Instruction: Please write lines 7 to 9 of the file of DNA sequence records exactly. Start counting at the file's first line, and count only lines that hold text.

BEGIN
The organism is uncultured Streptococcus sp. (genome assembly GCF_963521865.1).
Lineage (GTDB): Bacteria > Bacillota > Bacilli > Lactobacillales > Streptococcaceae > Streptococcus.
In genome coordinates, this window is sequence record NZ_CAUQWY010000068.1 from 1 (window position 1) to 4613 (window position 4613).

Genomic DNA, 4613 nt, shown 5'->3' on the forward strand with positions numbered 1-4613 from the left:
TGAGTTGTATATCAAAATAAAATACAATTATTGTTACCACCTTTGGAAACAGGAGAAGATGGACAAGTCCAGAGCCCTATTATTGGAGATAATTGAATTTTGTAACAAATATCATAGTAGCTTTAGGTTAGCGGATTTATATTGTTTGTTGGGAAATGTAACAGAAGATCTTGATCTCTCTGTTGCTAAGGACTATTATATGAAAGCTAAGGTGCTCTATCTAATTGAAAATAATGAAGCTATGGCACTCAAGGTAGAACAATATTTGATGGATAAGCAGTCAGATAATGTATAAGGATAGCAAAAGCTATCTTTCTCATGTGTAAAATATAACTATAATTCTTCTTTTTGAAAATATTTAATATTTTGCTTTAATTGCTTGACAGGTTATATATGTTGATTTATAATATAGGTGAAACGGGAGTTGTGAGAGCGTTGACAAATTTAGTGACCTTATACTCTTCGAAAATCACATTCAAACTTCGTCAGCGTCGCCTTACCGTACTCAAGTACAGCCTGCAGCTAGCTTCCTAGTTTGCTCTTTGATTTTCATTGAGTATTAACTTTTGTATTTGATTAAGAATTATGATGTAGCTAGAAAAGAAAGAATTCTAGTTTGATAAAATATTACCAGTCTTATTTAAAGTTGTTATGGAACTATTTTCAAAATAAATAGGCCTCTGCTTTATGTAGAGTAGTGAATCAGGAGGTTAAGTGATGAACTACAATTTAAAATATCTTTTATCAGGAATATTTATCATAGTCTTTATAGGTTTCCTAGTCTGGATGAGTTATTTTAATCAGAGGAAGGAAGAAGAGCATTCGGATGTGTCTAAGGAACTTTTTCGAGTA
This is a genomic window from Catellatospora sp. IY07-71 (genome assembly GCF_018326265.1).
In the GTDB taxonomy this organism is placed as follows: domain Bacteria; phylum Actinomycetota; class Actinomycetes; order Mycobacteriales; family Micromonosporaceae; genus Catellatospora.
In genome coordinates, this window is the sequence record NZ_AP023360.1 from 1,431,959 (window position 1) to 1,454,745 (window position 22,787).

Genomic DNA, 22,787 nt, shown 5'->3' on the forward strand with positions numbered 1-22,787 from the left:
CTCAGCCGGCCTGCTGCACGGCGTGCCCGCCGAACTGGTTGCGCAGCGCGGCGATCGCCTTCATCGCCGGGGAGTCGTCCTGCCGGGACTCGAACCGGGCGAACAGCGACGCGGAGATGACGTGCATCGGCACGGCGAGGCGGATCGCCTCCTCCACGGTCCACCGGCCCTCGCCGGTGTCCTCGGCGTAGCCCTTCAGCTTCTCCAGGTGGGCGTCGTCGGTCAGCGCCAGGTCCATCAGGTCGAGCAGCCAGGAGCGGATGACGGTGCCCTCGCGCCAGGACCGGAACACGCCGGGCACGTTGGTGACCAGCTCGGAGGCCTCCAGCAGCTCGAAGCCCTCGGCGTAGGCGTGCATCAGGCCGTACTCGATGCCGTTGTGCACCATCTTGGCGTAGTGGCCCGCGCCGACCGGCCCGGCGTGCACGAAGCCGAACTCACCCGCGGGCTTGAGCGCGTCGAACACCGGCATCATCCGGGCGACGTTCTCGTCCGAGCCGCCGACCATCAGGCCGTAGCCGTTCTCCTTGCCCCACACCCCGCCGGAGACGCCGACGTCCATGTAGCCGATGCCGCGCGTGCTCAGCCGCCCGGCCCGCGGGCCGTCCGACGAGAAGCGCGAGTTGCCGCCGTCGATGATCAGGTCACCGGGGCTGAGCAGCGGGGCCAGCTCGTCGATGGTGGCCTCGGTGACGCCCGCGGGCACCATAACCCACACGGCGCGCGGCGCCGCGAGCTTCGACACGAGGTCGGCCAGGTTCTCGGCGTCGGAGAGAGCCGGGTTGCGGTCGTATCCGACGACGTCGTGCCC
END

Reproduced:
In the GTDB taxonomy this organism is placed as follows: domain Bacteria; phylum Actinomycetota; class Actinomycetes; order Mycobacteriales; family Micromonosporaceae; genus Catellatospora.
In genome coordinates, this window is the sequence record NZ_AP023360.1 from 1,431,959 (window position 1) to 1,454,745 (window position 22,787).

Genomic DNA, 22,787 nt, shown 5'->3' on the forward strand with positions numbered 1-22,787 from the left: